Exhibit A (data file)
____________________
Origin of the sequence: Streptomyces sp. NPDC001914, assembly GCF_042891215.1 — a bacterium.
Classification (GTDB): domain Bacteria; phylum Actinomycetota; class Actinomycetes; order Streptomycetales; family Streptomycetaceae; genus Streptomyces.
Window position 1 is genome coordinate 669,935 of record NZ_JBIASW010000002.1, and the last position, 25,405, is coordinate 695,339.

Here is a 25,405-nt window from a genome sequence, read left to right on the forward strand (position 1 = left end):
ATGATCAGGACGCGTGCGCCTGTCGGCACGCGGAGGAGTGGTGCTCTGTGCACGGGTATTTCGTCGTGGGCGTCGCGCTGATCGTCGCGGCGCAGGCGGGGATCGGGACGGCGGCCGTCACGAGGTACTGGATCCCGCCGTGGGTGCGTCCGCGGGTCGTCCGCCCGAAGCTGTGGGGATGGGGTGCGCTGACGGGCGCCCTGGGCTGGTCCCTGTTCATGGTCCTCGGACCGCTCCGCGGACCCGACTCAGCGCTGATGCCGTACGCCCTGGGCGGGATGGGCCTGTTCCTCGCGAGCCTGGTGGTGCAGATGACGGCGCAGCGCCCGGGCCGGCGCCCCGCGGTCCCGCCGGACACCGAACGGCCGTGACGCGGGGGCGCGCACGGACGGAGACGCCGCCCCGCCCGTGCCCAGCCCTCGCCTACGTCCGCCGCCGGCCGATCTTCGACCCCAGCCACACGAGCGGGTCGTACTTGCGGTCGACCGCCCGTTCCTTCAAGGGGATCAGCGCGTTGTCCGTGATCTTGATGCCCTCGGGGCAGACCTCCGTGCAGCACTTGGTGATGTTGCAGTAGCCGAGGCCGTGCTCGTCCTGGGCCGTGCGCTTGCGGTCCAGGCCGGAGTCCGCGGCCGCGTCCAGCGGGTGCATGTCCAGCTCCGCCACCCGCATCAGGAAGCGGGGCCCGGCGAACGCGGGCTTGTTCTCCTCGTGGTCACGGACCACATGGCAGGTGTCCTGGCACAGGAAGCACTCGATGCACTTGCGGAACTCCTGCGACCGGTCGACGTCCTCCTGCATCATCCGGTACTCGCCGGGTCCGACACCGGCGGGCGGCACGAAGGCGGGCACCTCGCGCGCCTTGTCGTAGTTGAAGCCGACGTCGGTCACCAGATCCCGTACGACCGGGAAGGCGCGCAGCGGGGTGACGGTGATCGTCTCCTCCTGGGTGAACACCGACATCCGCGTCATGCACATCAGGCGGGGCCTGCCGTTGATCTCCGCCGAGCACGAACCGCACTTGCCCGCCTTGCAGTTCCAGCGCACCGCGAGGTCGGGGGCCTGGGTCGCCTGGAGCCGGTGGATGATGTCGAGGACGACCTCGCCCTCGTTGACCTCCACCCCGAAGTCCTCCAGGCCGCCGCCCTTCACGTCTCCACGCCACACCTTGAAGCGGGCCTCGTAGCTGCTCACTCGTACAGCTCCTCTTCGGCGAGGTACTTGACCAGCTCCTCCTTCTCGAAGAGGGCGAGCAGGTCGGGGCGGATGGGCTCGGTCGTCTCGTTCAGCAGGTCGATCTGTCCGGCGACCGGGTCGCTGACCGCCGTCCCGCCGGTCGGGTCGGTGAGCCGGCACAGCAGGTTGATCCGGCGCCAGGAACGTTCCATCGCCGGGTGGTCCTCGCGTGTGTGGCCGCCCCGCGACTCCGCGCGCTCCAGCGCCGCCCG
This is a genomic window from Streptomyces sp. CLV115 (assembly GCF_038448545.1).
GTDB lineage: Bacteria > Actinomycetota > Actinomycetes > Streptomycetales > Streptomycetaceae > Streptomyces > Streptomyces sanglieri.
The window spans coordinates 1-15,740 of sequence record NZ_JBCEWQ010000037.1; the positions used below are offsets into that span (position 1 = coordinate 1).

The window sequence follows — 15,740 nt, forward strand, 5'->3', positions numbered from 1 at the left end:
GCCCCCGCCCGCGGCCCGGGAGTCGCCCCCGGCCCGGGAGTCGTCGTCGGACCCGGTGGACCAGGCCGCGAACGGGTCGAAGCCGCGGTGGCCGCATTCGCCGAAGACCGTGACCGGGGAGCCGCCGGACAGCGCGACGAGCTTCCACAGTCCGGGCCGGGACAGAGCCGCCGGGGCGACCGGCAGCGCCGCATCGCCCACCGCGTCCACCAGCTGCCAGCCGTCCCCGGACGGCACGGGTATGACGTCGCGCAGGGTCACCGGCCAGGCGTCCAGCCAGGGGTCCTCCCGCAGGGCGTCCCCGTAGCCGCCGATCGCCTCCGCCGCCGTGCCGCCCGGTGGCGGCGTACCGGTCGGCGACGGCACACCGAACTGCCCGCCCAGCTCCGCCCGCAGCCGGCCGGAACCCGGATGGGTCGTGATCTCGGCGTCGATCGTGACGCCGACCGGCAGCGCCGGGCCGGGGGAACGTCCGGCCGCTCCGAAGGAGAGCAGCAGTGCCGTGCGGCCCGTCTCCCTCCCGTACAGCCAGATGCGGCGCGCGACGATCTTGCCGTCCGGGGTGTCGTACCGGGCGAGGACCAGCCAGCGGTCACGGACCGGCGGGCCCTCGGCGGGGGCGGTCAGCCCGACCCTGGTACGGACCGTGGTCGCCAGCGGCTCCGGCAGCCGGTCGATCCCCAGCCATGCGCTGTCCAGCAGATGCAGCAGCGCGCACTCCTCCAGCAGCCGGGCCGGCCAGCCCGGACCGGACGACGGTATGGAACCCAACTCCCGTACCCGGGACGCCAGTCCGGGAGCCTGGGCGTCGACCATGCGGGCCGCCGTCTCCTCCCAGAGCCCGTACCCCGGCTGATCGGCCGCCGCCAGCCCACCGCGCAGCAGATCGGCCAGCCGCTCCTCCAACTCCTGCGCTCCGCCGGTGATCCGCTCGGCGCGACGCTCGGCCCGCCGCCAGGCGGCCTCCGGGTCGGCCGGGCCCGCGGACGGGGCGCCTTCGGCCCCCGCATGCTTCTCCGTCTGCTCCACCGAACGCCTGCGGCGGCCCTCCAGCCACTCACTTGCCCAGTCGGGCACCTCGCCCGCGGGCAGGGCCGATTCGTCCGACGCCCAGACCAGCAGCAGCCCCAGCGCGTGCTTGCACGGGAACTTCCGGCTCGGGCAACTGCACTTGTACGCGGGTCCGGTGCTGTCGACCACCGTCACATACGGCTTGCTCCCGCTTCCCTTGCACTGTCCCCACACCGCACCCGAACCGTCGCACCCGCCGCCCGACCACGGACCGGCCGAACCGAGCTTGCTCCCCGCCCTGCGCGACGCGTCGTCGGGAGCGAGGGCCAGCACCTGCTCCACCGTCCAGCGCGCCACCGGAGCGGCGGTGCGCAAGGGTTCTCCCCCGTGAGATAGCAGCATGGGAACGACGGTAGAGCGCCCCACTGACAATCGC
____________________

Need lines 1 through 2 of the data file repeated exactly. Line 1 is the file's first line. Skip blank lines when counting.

Origin of the sequence: Streptomyces sp. NPDC001914, assembly GCF_042891215.1 — a bacterium.
Classification (GTDB): domain Bacteria; phylum Actinomycetota; class Actinomycetes; order Streptomycetales; family Streptomycetaceae; genus Streptomyces.